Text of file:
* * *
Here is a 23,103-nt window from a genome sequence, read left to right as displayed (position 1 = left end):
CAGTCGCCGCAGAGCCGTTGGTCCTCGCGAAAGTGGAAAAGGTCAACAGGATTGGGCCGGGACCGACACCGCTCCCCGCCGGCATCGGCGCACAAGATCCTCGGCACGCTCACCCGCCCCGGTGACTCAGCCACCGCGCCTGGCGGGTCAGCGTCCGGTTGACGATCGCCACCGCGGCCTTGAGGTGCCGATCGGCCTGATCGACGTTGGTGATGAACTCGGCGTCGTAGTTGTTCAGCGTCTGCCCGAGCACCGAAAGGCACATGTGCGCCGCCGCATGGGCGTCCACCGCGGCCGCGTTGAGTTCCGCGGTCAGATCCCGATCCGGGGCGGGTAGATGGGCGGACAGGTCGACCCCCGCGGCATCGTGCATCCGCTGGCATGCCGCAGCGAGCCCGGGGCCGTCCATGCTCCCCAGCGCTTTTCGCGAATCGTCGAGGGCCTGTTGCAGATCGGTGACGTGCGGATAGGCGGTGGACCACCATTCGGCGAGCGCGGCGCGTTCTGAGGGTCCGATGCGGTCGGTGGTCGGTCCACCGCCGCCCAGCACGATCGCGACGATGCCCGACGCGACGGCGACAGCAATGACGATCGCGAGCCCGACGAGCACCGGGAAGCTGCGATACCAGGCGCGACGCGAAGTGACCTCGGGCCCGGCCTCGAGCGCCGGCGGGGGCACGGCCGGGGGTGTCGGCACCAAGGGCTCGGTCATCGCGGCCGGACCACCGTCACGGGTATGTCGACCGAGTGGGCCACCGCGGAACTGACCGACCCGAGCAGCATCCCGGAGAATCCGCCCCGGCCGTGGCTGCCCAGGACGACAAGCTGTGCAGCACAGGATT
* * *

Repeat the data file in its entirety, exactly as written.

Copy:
Here is a 23,103-nt window from a genome sequence, read left to right as displayed (position 1 = left end):
CAGTCGCCGCAGAGCCGTTGGTCCTCGCGAAAGTGGAAAAGGTCAACAGGATTGGGCCGGGACCGACACCGCTCCCCGCCGGCATCGGCGCACAAGATCCTCGGCACGCTCACCCGCCCCGGTGACTCAGCCACCGCGCCTGGCGGGTCAGCGTCCGGTTGACGATCGCCACCGCGGCCTTGAGGTGCCGATCGGCCTGATCGACGTTGGTGATGAACTCGGCGTCGTAGTTGTTCAGCGTCTGCCCGAGCACCGAAAGGCACATGTGCGCCGCCGCATGGGCGTCCACCGCGGCCGCGTTGAGTTCCGCGGTCAGATCCCGATCCGGGGCGGGTAGATGGGCGGACAGGTCGACCCCCGCGGCATCGTGCATCCGCTGGCATGCCGCAGCGAGCCCGGGGCCGTCCATGCTCCCCAGCGCTTTTCGCGAATCGTCGAGGGCCTGTTGCAGATCGGTGACGTGCGGATAGGCGGTGGACCACCATTCGGCGAGCGCGGCGCGTTCTGAGGGTCCGATGCGGTCGGTGGTCGGTCCACCGCCGCCCAGCACGATCGCGACGATGCCCGACGCGACGGCGACAGCAATGACGATCGCGAGCCCGACGAGCACCGGGAAGCTGCGATACCAGGCGCGACGCGAAGTGACCTCGGGCCCGGCCTCGAGCGCCGGCGGGGGCACGGCCGGGGGTGTCGGCACCAAGGGCTCGGTCATCGCGGCCGGACCACCGTCACGGGTATGTCGACCGAGTGGGCCACCGCGGAACTGACCGACCCGAGCAGCATCCCGGAGAATCCGCCCCGGCCGTGGCTGCCCAGGACGACAAGCTGTGCAGCACAGGATT